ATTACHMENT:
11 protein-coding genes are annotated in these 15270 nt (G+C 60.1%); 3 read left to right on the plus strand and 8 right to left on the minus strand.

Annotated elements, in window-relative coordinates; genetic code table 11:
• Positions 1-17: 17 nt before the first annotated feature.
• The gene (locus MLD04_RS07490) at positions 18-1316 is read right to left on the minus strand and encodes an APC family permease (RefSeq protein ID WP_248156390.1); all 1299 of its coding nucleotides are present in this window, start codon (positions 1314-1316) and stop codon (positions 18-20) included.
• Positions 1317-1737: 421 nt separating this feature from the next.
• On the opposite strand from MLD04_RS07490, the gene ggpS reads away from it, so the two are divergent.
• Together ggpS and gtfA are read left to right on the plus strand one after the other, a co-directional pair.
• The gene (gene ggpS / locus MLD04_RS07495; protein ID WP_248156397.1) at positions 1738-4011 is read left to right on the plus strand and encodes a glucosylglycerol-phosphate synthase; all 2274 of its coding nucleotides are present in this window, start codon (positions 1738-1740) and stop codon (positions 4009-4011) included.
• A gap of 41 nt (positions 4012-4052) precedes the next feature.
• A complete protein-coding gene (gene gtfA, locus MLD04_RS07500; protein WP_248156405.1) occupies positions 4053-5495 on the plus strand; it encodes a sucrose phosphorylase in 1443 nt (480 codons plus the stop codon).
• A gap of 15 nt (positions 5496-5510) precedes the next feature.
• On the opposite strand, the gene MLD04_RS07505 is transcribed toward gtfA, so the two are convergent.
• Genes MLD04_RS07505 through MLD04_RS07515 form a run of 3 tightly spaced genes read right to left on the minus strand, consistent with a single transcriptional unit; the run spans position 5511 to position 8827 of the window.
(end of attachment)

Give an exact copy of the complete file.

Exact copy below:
11 protein-coding genes are annotated in these 15270 nt (G+C 60.1%); 3 read left to right on the plus strand and 8 right to left on the minus strand.

Annotated elements, in window-relative coordinates; genetic code table 11:
• Positions 1-17: 17 nt before the first annotated feature.
• The gene (locus MLD04_RS07490) at positions 18-1316 is read right to left on the minus strand and encodes an APC family permease (RefSeq protein ID WP_248156390.1); all 1299 of its coding nucleotides are present in this window, start codon (positions 1314-1316) and stop codon (positions 18-20) included.
• Positions 1317-1737: 421 nt separating this feature from the next.
• On the opposite strand from MLD04_RS07490, the gene ggpS reads away from it, so the two are divergent.
• Together ggpS and gtfA are read left to right on the plus strand one after the other, a co-directional pair.
• The gene (gene ggpS / locus MLD04_RS07495; protein ID WP_248156397.1) at positions 1738-4011 is read left to right on the plus strand and encodes a glucosylglycerol-phosphate synthase; all 2274 of its coding nucleotides are present in this window, start codon (positions 1738-1740) and stop codon (positions 4009-4011) included.
• A gap of 41 nt (positions 4012-4052) precedes the next feature.
• A complete protein-coding gene (gene gtfA, locus MLD04_RS07500; protein WP_248156405.1) occupies positions 4053-5495 on the plus strand; it encodes a sucrose phosphorylase in 1443 nt (480 codons plus the stop codon).
• A gap of 15 nt (positions 5496-5510) precedes the next feature.
• On the opposite strand, the gene MLD04_RS07505 is transcribed toward gtfA, so the two are convergent.
• Genes MLD04_RS07505 through MLD04_RS07515 form a run of 3 tightly spaced genes read right to left on the minus strand, consistent with a single transcriptional unit; the run spans position 5511 to position 8827 of the window.